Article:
Review: Apple iPod nano (with video, 4GB/8GB)
Pros: A massive upgrade to Apple’s smallest-screened media player, adding very good video- and game-playing capabilities to the previously music- and photo-only, popular iPod nano. Achieves better than promised battery performance, as well as nearly equivalent video and audio performance to the iPod classic, making better use of its smaller components. Though shape is different, and screen is bigger and more detailed, volume is not dramatically increased over prior nanos. Available in
six colors and two storage capacities at very reasonable prices.
Cons: Screen and flash memory sizes aren’t ideal for video. Prior iPod Games, and iPod video accessories, are generally not compatible with this model. Mirror-finished rear casing returns, ready to scratch and smudge.
During our iPod classic review, we noted that as iPod screens became bigger and more colorful, and their fonts less chunky, the minimalist designers at Apple didn’t seem to know what to do with them, and consequently each generation of full-sized iPod had more and more white space on the right of the screen. That wasn’t as much an issue for the iPod nano, which saw its screen shrink from the iPod mini, which itself shrunk from the full-sized iPods; as the screens got smaller, the white space disappeared.
A lot has changed in the third-generation iPod nano. In addition to gaining half an inch on the diagonal, the screen has roughly doubled its previous pixel count from 176 by 132 pixels to 320 by 240 pixels. Keeping font sizes equal, Apple would have again been faced with an abundance of white space. Instead, it has dropped the nano’s perceivable font size by the visual equivalent of one point, and like the iPod classic, cut the screen in half.
Apple has shifted all of the nano’s old first- and second-level menu options—and the 5G iPod’s, as well—over to the left half of the screen, using the right side for artwork. Use the Click Wheel to highlight Music, Videos, Photos, or Podcasts and you’ll see cover art or pictures floating on the right, and underneath the shadow of the left side’s menu. Dig down to the third level menu and the whole screen will become white, save for the blue highlighting cursor and black or gray text. Playlists now have small gray song tallies, Albums have small artists’ names and art icons, Songs have artists’ names, and Genres have artist and album tallies. Videos also have icons and summary information as appropriate.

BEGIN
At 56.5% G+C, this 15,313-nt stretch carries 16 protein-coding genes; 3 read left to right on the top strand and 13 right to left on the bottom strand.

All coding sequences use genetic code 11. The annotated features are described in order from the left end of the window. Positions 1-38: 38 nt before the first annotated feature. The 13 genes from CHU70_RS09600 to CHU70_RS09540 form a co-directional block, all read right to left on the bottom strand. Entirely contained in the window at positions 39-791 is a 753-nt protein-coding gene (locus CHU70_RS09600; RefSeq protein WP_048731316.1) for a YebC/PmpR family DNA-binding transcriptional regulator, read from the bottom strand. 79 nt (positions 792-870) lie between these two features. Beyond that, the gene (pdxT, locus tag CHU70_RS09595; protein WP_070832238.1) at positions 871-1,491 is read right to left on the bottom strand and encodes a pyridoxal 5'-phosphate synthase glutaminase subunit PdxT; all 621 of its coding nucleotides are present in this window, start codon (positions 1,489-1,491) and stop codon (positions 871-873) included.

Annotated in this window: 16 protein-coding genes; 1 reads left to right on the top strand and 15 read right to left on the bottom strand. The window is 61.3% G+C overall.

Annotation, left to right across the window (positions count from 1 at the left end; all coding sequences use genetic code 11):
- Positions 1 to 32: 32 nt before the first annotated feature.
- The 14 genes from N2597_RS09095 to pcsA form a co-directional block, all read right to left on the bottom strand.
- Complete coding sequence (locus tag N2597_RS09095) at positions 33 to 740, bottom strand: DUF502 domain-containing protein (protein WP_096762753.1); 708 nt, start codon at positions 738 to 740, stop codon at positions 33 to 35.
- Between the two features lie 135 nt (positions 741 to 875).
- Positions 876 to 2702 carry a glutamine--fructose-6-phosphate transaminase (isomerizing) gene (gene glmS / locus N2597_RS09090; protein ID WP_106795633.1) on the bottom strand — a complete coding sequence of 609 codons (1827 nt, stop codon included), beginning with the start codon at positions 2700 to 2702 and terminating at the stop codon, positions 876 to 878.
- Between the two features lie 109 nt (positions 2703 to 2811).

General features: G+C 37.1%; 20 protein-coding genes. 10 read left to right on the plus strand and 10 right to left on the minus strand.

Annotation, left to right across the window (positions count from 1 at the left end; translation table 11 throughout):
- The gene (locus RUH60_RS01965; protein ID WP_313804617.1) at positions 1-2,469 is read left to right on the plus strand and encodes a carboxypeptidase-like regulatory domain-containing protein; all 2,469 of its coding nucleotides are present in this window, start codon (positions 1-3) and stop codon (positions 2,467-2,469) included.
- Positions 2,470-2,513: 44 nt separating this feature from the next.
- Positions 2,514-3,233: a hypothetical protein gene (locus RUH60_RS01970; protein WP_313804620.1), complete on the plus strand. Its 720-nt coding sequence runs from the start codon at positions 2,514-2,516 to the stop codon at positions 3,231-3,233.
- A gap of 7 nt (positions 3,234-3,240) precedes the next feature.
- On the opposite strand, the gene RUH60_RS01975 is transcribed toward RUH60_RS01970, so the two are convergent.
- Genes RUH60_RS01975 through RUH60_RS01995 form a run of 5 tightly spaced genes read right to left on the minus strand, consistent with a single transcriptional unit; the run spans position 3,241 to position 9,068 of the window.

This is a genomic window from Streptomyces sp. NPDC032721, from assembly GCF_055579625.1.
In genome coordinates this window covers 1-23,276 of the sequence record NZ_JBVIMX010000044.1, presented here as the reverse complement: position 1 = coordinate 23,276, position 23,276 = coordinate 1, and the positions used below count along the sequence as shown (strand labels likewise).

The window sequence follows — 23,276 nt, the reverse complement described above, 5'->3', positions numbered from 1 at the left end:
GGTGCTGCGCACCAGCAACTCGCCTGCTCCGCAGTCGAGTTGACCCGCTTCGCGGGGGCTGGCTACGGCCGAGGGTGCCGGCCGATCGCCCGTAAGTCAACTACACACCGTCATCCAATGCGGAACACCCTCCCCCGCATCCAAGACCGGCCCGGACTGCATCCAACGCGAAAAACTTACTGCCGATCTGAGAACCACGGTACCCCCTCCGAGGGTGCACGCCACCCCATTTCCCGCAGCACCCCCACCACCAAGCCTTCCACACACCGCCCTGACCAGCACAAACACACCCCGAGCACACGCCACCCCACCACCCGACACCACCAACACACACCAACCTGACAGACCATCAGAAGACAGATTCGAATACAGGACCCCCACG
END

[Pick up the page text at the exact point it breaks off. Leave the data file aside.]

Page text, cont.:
Apple has put a little extra Mac OS X Leopard-style spin on the new interface, as well. Search gets a clean matte overlay bar, for instance, and old Aqua-influenced elements such as the volume level bar and scroll bars have been replaced with more solid, less glassy alternatives.
On the iPod classic, we felt that the new interface generally looked fine, if a bit odd, but on the nano, it feels like a bigger improvement from what came before, even though the most noteworthy features are rough approximations of earlier, more powerful Apple products. There’s a cut-down version of the iPhone’s Cover Flow, which works similarly but with more button pressing, less fluidity, and a white background. Somewhat better is the new Now Playing screen, which has perspective-angled album art inspired by Apple TV, again only in white rather than the Apple TV’s black. Additionally, after a minute or so of audio playback, a large clock will appear on a white screen-filling background along with a battery indicator and play icon. None of these screens looks amazing, but they surely look better on the nano’s smaller screen than on the classic’s bigger one.
The split-screen interface adds considerably to the iPod nano’s settings menu. Old commands such as “shuffle,” “repeat,” and “clicker” that may have confused some users in the past now have explanations on the right side of the screen, and new options such as “Music Menu” make their purposes clear.
Apple’s long-neglected equalizer (EQ) feature still isn’t adjustable by users, but at least the various presets now have bar-style visual indicators of how they work—assuming you know what the bars are supposed to represent.